I enjoyed reading Twilight of the Elites by Chris Hayes, editor-at-large of The Nation and host of an MSNBC show. The big weakness of this book is that it doesn't summarize tidily; but there are lots of great sections. Here's one of my favorites, called "Open Secrets".
He's just been arguing that there is a Gresham's law ("bad money drives out good") of results-driven organizations: if cheaters are not dealt with, then all the rewards wind up going to cheaters, so only cheaters will remain. Two "surefire tip-offs" of this devolution, he says, are the open secret and the inside joke. Here are two traders at Enron:
" 'He just f---s California. He steals money from California to the tune of about a million.'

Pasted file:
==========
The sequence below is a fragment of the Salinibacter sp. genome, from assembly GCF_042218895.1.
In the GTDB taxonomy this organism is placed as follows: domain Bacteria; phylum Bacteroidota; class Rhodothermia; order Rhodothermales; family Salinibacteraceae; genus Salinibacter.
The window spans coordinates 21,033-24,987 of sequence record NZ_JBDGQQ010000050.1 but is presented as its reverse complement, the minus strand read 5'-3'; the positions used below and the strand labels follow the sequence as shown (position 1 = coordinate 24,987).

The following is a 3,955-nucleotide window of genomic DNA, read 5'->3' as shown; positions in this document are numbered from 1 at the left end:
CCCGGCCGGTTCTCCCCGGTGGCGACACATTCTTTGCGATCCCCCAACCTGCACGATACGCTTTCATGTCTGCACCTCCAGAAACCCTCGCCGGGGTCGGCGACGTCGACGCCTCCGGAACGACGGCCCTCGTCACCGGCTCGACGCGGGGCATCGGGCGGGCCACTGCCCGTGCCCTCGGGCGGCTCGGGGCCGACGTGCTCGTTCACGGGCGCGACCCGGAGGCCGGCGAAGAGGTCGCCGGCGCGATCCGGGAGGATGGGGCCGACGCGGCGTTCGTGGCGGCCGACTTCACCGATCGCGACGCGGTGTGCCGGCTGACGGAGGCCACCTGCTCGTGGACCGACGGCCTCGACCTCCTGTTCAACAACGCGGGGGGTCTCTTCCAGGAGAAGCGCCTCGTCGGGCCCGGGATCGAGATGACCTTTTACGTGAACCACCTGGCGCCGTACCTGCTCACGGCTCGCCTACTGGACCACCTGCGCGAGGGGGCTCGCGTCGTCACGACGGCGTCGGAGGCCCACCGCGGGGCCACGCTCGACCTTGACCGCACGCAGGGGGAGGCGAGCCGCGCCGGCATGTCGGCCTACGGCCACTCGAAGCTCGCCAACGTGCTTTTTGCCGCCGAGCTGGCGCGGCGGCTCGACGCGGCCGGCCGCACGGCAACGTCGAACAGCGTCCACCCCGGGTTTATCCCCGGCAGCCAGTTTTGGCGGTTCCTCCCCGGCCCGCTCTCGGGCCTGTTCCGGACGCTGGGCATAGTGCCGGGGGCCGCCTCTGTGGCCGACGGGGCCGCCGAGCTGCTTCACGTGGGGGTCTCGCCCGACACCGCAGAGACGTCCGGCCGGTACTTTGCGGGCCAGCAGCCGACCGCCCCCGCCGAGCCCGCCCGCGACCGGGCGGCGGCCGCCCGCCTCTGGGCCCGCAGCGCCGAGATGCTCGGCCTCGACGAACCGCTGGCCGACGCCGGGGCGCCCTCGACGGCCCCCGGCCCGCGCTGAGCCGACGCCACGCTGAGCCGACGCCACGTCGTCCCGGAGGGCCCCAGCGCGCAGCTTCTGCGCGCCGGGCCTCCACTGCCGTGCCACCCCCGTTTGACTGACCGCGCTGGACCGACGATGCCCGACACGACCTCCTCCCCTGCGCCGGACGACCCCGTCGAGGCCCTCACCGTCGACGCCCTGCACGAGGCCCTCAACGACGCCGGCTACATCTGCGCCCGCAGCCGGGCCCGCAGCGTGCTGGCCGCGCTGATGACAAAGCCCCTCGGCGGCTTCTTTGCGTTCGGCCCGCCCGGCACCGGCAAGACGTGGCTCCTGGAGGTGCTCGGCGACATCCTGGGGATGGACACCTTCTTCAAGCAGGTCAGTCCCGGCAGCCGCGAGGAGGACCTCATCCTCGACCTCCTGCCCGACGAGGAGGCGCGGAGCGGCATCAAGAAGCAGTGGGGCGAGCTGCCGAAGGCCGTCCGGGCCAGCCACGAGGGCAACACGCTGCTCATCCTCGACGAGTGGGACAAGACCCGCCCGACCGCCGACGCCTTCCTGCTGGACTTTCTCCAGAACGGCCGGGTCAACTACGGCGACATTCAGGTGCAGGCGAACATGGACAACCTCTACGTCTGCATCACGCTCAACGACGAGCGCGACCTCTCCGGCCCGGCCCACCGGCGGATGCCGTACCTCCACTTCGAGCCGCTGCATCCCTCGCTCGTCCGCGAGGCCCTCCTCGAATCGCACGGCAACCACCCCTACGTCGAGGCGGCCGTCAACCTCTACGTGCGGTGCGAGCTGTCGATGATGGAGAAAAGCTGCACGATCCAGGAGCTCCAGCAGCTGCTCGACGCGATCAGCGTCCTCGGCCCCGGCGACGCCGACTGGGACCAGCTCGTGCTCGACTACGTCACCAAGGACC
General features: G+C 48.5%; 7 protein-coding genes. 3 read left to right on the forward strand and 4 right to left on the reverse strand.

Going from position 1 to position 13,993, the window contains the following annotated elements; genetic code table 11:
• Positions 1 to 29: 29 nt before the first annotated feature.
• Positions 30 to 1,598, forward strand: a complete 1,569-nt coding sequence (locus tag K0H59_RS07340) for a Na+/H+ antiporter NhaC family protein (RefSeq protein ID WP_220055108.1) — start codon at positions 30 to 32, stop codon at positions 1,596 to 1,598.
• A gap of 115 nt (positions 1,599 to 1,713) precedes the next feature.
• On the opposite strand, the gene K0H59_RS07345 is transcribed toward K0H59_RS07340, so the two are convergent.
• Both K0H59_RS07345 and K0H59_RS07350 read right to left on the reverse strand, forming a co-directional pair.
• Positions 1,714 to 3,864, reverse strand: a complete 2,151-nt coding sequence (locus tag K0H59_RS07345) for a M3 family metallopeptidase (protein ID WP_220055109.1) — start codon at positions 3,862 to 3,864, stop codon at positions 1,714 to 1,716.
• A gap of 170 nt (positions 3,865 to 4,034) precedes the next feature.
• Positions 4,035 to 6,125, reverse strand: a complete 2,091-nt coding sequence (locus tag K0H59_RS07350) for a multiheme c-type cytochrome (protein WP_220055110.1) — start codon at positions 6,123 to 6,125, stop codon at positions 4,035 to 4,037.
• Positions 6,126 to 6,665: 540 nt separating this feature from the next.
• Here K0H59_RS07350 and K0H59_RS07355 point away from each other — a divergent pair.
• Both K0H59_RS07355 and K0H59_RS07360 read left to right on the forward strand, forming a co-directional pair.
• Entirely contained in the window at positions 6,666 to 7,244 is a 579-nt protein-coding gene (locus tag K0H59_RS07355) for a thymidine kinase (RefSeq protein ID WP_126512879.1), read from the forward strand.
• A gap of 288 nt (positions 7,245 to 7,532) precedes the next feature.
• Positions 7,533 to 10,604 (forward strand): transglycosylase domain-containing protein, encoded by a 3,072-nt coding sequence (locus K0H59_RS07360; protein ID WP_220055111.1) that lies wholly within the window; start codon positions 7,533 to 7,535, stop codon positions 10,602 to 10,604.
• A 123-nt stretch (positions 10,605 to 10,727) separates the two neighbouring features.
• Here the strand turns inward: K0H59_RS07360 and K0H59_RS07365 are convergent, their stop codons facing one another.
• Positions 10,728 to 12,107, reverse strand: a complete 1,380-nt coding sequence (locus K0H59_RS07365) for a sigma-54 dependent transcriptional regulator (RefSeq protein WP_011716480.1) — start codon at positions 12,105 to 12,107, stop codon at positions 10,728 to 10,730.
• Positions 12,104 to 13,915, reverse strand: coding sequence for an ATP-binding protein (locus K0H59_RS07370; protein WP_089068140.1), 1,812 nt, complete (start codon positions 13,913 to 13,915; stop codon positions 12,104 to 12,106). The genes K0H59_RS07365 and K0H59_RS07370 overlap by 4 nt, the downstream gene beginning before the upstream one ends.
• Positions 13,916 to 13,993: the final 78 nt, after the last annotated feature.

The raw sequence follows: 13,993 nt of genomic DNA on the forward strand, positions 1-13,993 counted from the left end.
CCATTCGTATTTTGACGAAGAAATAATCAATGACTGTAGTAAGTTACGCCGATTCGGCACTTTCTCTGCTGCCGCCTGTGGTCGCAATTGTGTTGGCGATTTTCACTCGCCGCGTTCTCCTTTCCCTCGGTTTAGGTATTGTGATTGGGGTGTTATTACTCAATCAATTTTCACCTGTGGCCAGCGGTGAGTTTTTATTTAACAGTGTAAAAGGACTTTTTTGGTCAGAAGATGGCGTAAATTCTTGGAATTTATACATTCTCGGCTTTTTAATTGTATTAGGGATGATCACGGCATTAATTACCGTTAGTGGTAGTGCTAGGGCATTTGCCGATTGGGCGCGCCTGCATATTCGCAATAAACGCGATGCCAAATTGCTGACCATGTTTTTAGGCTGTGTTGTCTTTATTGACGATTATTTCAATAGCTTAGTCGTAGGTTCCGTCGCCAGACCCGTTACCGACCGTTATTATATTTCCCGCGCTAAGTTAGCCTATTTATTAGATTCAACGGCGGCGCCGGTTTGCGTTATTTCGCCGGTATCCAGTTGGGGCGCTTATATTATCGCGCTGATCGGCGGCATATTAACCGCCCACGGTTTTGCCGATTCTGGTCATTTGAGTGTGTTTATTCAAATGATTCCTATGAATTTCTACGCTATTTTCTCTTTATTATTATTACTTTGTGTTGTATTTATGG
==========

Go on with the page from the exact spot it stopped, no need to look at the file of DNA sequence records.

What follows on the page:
'Will you rephrase that?'
'OK, he, um, he arbitrages the California market to the tune of a million bucks or two a day.' "
And here's Jose Canseco on steroids in baseball:
"...the trainers would jokingly call the steroid injections 'B12 shots,' and soon the players had picked up on that little code name too.... 'I need to go in and get a B12 shot,' a player would say, and everyone would laugh."
Investment bankers during the housing boom:
"Get the deal closed, if there's a problem later on, it was just another case of 'IBGYBG' - 'I'll be gone, you'll be gone.' "
Hayes summarizes: "What ties together these internal communications is the lurking, nagging presence of a conscience. In each case and in dozens others, the perpetrator tips his hand that he knows what he's doing isn't quite on the up-and-up. The inside joke [is] a kind of moral defense, a way for the agents of a fraud to distance themselves from their own culpability."
So I'm making a mental note-to-self: if you ever see these signs anyplace you work, get out!